Senator Hollie Hughes, who represents New South Wales in the Federal Upper House, has signed an Affirmation of Support backing the Joint Justice Initiative of the Armenian-Australian, Assyrian-Australian and Greek-Australian communities, which calls for Australian recognition of the Armenian, Assyrian and Greek Genocides.
The February 2020 launch of the Joint Justice Initiative at Australia’s Parliament House featured the signing of a Memorandum of Understanding by the Armenian National Committee of Australia (ANC-AU), Assyrian Universal Alliance (AUA) and Australian Hellenic Council (AHC), which declares Australia’s recognition of the Armenian, Assyrian and Greek Genocides as a priority on behalf of their communities.
Hughes, who founded the Country Autism Network, was elected to the Senate in 2019 after a career as a respected adviser to Federal parliamentarians.
A former member of the State Executive of the Liberal Party of Australia and Country Vice-President of the State Party, Hughes has a reputation as a passionate advocate for rural and regional New South Wales, leading campaigns for better transport and health services for the bush.
“The Armenian-Australian, Assyrian-Australia and Greek-Australian communities are fortunate to be able to count a career advocate in Senator Hollie Hughes among our supporters for national recognition of the Armenian, Assyrian and Greek Genocides, which was committed by the Ottoman Empire during World War I,” said Armenian National Committee of Australia (ANC-AU) Executive Director, Haig Kayserian.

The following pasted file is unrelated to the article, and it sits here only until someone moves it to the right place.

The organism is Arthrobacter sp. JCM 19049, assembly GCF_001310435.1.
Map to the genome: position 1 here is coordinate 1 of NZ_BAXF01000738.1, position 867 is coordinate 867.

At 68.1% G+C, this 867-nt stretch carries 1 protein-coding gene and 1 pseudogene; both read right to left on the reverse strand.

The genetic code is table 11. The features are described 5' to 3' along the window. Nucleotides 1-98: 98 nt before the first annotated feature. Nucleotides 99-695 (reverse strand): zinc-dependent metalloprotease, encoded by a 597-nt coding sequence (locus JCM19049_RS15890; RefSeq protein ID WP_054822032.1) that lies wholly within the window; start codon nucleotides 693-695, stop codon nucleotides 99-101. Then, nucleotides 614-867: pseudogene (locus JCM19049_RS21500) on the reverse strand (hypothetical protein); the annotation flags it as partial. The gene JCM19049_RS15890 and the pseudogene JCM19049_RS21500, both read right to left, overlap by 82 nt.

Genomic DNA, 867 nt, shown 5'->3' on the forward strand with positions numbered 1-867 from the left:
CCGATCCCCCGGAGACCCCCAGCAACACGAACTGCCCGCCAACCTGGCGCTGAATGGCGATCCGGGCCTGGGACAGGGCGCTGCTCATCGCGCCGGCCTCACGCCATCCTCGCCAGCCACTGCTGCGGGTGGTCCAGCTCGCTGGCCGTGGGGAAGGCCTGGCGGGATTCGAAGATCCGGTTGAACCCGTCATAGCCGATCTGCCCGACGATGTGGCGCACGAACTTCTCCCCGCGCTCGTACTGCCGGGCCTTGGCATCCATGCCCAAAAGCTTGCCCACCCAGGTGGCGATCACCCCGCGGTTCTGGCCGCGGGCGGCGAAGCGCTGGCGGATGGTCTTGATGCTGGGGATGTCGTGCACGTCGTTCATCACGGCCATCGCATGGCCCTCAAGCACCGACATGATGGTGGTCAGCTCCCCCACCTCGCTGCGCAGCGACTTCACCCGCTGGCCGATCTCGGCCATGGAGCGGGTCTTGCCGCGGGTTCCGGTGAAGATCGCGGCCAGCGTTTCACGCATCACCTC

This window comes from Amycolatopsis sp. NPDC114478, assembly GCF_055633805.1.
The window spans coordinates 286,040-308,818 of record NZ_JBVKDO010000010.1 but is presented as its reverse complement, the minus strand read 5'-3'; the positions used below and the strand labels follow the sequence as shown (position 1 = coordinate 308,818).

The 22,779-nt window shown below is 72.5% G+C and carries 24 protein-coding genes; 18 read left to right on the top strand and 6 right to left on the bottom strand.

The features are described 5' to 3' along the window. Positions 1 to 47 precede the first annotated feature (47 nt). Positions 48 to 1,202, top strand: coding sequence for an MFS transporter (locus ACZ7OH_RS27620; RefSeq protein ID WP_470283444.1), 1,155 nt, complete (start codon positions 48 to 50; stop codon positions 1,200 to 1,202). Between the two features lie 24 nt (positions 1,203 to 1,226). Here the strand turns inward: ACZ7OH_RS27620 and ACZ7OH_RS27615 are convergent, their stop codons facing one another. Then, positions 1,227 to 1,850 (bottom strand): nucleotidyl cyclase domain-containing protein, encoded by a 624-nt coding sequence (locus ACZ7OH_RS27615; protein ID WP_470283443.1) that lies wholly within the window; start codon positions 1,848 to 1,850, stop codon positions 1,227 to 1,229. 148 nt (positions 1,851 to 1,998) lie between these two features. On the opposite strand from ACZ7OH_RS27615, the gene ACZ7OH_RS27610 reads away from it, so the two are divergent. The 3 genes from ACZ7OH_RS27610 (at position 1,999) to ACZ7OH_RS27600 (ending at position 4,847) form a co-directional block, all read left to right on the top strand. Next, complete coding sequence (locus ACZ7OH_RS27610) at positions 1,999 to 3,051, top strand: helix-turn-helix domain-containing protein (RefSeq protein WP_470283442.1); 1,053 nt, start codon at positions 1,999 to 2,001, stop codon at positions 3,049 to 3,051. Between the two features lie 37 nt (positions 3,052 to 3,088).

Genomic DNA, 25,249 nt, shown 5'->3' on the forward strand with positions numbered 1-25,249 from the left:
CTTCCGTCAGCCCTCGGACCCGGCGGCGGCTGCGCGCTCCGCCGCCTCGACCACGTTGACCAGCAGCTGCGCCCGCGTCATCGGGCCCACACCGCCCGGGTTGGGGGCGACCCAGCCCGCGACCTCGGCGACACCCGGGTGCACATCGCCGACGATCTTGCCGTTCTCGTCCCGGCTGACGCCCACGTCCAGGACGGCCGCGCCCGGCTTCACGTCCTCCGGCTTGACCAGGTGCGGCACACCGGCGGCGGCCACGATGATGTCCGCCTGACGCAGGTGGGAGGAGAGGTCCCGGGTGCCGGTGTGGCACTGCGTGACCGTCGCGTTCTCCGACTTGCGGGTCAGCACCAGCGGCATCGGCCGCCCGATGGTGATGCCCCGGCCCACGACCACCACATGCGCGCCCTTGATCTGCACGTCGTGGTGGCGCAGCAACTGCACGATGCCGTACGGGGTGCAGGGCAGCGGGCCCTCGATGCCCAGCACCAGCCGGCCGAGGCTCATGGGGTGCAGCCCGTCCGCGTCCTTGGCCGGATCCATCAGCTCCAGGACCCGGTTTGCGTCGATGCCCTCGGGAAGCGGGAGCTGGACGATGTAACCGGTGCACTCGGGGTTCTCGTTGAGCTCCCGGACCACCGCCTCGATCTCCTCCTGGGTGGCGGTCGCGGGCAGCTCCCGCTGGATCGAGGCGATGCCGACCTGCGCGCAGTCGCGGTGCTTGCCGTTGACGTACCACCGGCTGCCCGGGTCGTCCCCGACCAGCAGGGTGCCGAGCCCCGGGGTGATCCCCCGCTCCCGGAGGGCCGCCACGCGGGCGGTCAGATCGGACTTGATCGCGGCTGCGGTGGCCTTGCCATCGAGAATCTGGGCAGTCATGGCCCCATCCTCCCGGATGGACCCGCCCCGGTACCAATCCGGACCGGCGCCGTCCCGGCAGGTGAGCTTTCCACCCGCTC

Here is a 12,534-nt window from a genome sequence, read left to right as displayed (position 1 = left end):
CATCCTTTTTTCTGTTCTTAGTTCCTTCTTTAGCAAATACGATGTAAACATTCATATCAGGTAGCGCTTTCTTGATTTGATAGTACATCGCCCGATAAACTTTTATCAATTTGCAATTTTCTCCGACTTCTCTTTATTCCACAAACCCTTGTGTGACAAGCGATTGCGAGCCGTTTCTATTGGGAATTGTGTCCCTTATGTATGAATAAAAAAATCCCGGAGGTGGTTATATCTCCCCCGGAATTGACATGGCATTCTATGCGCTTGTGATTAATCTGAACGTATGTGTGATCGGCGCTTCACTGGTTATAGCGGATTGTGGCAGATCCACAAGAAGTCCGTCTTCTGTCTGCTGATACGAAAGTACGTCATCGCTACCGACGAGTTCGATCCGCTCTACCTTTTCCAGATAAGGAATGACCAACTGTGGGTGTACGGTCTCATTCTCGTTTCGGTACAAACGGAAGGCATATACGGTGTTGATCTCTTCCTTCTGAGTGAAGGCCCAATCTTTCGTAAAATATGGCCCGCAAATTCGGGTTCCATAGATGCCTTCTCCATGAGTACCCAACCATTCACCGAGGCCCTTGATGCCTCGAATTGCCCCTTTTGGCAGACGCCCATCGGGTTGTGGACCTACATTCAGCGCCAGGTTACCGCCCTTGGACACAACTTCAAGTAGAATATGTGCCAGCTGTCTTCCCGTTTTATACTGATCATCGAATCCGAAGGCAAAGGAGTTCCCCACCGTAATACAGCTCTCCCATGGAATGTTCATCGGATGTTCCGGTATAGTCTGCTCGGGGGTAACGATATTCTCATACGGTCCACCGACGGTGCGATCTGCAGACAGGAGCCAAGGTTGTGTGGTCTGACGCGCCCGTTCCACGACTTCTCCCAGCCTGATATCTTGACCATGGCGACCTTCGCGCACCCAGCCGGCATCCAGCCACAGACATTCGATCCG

“Senator Hughes joins a growing list of supporters to right what is a wrong position of appeasing the Turkish State’s denial of Genocide.”
The Joint Justice Initiative has so far announced the support of Hughes, Senator Rex Patrick, Mike Freelander MP, Senator Eric Abetz, Senator Larissa Waters, Senator Pat Dodson, Jason Falinski MP, Josh Burns MP, John Alexander MP, Senator Andrew Bragg and Bob Katter MP, with a promise of more announcements to come.
On 25th February 2020, over 100 Federal Australian parliamentarians, diplomats, departmental officials, political staffers, academics, media and community leaders were treated to cultural performances, food, wine and brandy, as well as the historic signing of a Memorandum of Understanding, which affirmed that the signatory public affairs representatives of the three communities were jointly committed to seeing Australia recognise the Turkish-committed Genocide against the Armenian, Greek and Assyrian citizens of the Ottoman Empire during World War I.